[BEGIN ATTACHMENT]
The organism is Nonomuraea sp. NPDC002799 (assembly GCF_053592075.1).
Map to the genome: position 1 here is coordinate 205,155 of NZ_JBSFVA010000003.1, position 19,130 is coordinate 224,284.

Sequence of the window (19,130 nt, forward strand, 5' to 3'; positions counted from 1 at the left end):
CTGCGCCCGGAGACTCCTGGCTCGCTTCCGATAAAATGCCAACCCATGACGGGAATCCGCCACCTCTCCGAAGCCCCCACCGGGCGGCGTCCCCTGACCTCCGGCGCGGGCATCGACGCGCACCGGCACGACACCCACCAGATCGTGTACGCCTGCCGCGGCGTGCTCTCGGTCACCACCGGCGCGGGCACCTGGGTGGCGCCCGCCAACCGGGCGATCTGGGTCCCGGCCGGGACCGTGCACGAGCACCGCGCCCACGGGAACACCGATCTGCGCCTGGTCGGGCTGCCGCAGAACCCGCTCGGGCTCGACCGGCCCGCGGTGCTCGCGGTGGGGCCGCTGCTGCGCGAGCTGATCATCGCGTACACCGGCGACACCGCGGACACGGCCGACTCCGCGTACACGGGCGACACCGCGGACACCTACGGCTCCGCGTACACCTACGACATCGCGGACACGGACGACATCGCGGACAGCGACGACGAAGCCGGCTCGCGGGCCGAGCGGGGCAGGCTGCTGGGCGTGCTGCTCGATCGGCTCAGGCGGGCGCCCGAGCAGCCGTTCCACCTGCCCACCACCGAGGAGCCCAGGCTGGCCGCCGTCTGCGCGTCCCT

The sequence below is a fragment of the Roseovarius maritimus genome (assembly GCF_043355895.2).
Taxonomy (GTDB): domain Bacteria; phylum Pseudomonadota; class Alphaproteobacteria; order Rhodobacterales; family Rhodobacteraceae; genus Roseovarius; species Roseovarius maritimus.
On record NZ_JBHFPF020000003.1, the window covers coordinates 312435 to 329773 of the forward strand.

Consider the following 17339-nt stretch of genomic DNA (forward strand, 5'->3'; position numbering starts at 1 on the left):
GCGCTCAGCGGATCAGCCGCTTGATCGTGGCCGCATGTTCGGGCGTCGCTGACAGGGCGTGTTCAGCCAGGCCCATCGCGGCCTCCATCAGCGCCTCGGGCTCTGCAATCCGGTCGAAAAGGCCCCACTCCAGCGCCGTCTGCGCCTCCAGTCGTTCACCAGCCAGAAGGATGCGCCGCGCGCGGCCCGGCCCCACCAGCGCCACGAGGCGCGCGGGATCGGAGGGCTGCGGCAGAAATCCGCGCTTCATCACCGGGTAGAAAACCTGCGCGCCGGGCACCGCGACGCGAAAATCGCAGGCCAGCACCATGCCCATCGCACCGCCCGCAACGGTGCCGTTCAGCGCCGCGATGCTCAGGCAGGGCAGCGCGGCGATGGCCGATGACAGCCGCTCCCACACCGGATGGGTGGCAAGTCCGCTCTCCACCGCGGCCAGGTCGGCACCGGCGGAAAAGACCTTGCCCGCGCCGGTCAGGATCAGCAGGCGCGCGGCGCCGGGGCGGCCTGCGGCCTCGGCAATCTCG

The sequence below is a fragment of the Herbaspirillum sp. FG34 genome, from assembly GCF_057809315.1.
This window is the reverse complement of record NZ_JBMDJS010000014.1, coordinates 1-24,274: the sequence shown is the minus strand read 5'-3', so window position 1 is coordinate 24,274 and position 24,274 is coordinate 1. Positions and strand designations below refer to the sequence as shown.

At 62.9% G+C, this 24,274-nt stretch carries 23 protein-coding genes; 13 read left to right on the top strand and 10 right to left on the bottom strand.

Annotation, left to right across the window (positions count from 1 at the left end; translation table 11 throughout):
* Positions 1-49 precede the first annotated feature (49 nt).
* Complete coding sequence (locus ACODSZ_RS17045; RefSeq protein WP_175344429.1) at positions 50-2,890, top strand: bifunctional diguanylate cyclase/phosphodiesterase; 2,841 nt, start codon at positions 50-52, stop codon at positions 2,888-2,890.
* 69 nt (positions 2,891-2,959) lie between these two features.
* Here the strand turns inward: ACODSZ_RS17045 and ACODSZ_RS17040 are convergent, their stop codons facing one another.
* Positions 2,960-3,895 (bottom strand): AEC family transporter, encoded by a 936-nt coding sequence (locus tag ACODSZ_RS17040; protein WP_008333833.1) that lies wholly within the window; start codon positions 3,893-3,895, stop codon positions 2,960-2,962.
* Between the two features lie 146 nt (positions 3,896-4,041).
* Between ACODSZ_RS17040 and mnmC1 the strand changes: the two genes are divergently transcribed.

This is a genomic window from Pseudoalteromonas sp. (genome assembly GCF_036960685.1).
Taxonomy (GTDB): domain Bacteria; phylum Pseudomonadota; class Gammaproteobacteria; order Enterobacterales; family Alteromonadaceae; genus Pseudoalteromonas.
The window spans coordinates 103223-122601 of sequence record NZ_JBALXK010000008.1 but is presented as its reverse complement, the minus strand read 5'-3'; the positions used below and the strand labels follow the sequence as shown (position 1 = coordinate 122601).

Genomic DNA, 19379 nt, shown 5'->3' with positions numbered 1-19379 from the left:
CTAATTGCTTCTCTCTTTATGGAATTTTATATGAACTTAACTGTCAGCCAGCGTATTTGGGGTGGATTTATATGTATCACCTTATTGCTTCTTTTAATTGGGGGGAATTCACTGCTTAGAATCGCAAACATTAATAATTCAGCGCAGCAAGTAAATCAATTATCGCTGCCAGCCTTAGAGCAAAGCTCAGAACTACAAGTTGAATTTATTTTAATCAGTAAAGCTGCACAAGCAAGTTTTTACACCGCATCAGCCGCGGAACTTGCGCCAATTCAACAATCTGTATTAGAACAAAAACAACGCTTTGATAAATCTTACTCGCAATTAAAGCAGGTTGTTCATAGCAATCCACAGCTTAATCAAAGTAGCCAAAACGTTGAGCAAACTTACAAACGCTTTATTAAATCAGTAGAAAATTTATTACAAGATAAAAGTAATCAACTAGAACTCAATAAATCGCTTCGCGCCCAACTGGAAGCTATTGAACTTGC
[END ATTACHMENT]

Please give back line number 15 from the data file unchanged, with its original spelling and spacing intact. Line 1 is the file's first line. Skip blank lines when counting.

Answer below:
* Complete coding sequence (locus ACODSZ_RS17045; RefSeq protein WP_175344429.1) at positions 50-2,890, top strand: bifunctional diguanylate cyclase/phosphodiesterase; 2,841 nt, start codon at positions 50-52, stop codon at positions 2,888-2,890.